House Judiciary Committee Adopts Request for Illegal NSA Spying Documents; ACLU Welcomes Unexpected Move, Calls for Thorough Congressional Oversight

June 21, 2006 12:00 am

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WASHINGTON — The American Civil Liberties Union today applauded the House Judiciary Committee as that panel unexpectedly adopted a “resolution of inquiry” to formally seek any and all documents held by the president and attorney general relating to warrantless requests made by the National Security Agency and other Federal agencies to telephone service providers regarding the records of their customers’ calls.

“We applaud the House Judiciary Committee for adopting this resolution, and for asserting its oversight role,” said Caroline Fredrickson, Director of the ACLU Washington Legislative Office. “This vote was a victory for the Constitution and our system of checks and balances. The administration must stop stonewalling Congress. The truth must be brought to light, and today’s vote is a reason for hope in that endeavor.”

The House Judiciary Committee today approved, on a voice vote, House Resolution 819, offered by Congressman Robert Wexler (D-FL). This “resolution of inquiry” requests the president — and directs the attorney general – to submit all documents “relating to requests made without a warrant by the National Security Agency or other Federal departments and agencies to telephone service providers … for access to telephone communications records of persons in the United States” other than as authorized by federal electronic surveillance statutes.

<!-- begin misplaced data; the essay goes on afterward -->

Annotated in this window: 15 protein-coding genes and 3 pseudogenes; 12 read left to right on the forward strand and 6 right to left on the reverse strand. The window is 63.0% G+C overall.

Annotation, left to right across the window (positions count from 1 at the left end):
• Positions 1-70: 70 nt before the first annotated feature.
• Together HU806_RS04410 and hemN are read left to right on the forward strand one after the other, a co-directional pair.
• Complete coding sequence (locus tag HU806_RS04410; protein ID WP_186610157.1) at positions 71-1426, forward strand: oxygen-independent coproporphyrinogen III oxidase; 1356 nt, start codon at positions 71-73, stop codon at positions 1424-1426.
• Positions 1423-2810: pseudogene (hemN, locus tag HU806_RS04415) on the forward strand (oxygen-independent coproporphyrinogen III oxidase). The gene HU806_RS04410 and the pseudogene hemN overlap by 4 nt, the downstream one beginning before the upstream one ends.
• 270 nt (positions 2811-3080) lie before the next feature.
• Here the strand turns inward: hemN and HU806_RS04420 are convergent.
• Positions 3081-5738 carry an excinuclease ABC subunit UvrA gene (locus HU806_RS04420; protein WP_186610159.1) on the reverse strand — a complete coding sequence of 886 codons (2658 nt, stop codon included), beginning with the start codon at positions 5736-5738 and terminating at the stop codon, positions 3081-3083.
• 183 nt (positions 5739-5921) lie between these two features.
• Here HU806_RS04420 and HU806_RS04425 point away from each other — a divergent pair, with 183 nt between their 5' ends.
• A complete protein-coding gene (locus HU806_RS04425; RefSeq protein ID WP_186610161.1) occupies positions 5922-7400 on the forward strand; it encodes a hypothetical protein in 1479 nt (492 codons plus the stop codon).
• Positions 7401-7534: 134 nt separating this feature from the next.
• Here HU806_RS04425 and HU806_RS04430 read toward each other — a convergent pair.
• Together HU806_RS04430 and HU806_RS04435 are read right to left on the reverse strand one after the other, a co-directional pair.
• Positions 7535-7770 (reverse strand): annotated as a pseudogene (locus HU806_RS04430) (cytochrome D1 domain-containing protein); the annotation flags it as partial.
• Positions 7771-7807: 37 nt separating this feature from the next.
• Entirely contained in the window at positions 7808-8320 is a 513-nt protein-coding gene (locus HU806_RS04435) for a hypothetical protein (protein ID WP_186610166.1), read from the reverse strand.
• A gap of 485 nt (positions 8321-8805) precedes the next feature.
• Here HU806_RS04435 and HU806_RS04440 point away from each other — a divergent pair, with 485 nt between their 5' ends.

The Judiciary Committee’s move comes on the heels of a 207 – 219 vote in the full House of Representatives last night narrowly rejecting an amendment that would have removed all funding for a related program in which thousands of Americans in the U.S. are eavesdropped upon by the NSA acting without a warrant. Twenty-three Republicans broke with the administration to back the amendment. Numerous experts believe the warrantless domestic spying program is illegal and unconstitutional, and that the telephone companies that turned over their customers’ calling records to the NSA violated their customers’ statutory privacy rights. .

“Americans deserve a government that is bound by the rule of law,” said Gregory T. Nojeim, Associate Director of the ACLU Washington Legislative Office. “The administration has stonewalled Congress about these programs, and today, the Judiciary Committee laid down a marker. We hope that today’s vote is but the first of many steps Congress will take to rein in this massive abuse of power.”

To read the ACLU’s letter on the funding amendment, go to:

For more on the ACLU’s concerns with the warrantless NSA spying program, go to:

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